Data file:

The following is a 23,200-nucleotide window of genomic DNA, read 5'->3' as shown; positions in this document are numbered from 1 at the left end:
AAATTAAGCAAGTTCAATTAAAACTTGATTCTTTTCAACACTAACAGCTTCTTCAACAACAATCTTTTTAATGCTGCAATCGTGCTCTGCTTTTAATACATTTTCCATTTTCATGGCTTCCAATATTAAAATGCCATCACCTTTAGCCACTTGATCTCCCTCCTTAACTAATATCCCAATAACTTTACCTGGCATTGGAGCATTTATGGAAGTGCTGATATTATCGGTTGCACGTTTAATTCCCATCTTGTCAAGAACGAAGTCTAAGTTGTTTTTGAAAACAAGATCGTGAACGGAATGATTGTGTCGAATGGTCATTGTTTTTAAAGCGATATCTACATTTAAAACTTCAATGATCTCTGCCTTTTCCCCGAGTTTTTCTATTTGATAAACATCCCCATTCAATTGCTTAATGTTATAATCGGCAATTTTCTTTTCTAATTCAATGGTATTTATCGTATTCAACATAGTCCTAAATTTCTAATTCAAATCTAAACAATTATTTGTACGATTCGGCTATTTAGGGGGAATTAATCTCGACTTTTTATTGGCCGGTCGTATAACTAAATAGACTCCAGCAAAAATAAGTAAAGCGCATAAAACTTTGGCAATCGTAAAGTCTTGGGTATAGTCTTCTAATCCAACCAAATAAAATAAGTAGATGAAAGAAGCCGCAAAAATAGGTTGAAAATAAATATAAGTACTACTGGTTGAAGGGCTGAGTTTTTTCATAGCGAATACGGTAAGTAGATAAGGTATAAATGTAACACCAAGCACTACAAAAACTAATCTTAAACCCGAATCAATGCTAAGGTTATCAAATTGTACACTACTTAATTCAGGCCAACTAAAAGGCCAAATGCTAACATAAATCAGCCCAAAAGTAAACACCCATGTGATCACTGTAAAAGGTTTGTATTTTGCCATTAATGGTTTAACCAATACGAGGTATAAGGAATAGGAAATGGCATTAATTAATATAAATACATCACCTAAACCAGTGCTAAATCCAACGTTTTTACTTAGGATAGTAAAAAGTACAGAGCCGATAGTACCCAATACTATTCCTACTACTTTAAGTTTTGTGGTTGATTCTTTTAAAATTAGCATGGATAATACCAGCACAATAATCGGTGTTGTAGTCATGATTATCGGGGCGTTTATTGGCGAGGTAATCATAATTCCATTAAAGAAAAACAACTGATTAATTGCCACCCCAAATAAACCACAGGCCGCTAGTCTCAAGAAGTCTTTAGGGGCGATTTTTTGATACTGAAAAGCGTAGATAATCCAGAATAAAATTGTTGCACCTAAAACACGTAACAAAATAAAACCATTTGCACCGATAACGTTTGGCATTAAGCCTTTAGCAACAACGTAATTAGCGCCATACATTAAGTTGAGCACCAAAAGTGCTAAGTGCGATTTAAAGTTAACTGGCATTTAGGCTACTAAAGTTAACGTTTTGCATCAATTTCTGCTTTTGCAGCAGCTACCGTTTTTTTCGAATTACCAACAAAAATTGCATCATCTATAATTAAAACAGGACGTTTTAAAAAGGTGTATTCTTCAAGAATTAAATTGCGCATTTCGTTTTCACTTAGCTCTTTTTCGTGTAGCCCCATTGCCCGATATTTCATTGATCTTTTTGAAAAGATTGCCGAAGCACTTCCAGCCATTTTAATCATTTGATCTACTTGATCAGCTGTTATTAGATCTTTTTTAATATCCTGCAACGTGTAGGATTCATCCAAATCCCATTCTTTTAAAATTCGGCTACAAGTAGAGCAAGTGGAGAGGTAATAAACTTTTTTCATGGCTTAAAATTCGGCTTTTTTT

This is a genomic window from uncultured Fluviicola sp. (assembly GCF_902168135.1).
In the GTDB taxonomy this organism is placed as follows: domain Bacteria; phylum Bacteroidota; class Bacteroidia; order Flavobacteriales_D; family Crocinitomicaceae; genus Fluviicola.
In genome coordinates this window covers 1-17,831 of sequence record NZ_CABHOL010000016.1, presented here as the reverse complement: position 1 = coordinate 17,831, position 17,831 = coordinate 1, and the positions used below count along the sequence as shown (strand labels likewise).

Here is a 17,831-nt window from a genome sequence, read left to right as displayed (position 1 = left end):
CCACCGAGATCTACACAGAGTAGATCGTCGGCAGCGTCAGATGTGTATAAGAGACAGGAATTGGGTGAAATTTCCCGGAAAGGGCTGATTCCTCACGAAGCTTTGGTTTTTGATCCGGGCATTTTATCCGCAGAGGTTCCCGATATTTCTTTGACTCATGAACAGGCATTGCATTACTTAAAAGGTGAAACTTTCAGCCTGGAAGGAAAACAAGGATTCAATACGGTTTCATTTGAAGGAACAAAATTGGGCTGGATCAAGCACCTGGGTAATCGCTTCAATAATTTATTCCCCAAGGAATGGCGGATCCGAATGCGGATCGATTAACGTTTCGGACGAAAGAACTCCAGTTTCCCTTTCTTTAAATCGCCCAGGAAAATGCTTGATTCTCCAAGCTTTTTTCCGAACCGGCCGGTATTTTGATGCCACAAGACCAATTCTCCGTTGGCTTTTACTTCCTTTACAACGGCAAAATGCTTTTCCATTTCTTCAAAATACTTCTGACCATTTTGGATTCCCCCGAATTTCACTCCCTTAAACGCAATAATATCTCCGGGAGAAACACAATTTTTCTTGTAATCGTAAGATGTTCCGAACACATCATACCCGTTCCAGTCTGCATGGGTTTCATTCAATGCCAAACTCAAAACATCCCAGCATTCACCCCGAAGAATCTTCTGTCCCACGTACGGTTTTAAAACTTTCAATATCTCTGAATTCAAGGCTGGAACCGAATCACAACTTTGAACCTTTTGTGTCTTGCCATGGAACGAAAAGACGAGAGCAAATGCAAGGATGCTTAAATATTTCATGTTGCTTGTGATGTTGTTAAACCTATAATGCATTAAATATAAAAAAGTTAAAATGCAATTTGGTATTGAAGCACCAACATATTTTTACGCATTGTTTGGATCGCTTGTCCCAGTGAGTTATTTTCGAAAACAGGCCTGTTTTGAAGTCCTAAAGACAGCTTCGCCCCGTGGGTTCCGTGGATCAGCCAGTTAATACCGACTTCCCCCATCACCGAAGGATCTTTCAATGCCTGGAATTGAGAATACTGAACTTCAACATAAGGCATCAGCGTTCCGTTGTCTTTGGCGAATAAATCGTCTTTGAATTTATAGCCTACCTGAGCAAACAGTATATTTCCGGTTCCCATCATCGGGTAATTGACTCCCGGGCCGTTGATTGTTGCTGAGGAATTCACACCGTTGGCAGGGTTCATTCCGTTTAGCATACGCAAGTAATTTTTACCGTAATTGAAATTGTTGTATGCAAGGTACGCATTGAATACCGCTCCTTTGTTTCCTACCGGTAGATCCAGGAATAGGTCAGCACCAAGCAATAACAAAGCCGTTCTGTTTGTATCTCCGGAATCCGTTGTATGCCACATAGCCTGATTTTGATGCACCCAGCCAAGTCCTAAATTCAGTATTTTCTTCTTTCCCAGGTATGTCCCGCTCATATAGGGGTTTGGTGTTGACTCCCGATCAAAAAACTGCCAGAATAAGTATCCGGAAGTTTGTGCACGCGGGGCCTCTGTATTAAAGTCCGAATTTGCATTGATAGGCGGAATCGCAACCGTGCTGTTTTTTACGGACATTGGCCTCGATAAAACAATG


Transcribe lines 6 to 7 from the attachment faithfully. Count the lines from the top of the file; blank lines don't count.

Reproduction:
Here is a 17,831-nt window from a genome sequence, read left to right as displayed (position 1 = left end):
CCACCGAGATCTACACAGAGTAGATCGTCGGCAGCGTCAGATGTGTATAAGAGACAGGAATTGGGTGAAATTTCCCGGAAAGGGCTGATTCCTCACGAAGCTTTGGTTTTTGATCCGGGCATTTTATCCGCAGAGGTTCCCGATATTTCTTTGACTCATGAACAGGCATTGCATTACTTAAAAGGTGAAACTTTCAGCCTGGAAGGAAAACAAGGATTCAATACGGTTTCATTTGAAGGAACAAAATTGGGCTGGATCAAGCACCTGGGTAATCGCTTCAATAATTTATTCCCCAAGGAATGGCGGATCCGAATGCGGATCGATTAACGTTTCGGACGAAAGAACTCCAGTTTCCCTTTCTTTAAATCGCCCAGGAAAATGCTTGATTCTCCAAGCTTTTTTCCGAACCGGCCGGTATTTTGATGCCACAAGACCAATTCTCCGTTGGCTTTTACTTCCTTTACAACGGCAAAATGCTTTTCCATTTCTTCAAAATACTTCTGACCATTTTGGATTCCCCCGAATTTCACTCCCTTAAACGCAATAATATCTCCGGGAGAAACACAATTTTTCTTGTAATCGTAAGATGTTCCGAACACATCATACCCGTTCCAGTCTGCATGGGTTTCATTCAATGCCAAACTCAAAACATCCCAGCATTCACCCCGAAGAATCTTCTGTCCCACGTACGGTTTTAAAACTTTCAATATCTCTGAATTCAAGGCTGGAACCGAATCACAACTTTGAACCTTTTGTGTCTTGCCATGGAACGAAAAGACGAGAGCAAATGCAAGGATGCTTAAATATTTCATGTTGCTTGTGATGTTGTTAAACCTATAATGCATTAAATATAAAAAAGTTAAAATGCAATTTGGTATTGAAGCACCAACATATTTTTACGCATTGTTTGGATCGCTTGTCCCAGTGAGTTATTTTCGAAAACAGGCCTGTTTTGAAGTCCTAAAGACAGCTTCGCCCCGTGGGTTCCGTGGATCAGCCAGTTAATACCGACTTCCCCCATCACCGAAGGATCTTTCAATGCCTGGAATTGAGAATACTGAACTTCAACATAAGGCATCAGCGTTCCGTTGTCTTTGGCGAATAAATCGTCTTTGAATTTATAGCCTACCTGAGCAAACAGTATATTTCCGGTTCCCATCATCGGGTAATTGACTCCCGGGCCGTTGATTGTTGCTGAGGAATTCACACCGTTGGCAGGGTTCATTCCGTTTAGCATACGCAAGTAATTTTTACCGTAATTGAAATTGTTGTATGCAAGGTACGCATTGAATACCGCTCCTTTGTTTCCTACCGGTAGATCCAGGAATAGGTCAGCACCAAGCAATAACAAAGCCGTTCTGTTTGTATCTCCGGAATCCGTTGTATGCCACATAGCCTGATTTTGATGCACCCAGCCAAGTCCTAAATTCAGTATTTTCTTCTTTCCCAGGTATGTCCCGCTCATATAGGGGTTTGGTGTTGACTCCCGATCAAAAAACTGCCAGAATAAGTATCCGGAAGTTTGTGCACGCGGGGCCTCTGTATTAAAGTCCGAATTTGCATTGATAGGCGGAATCGCAACCGTGCTGTTTTTTACGGACATTGGCCTCGATAAAACAATG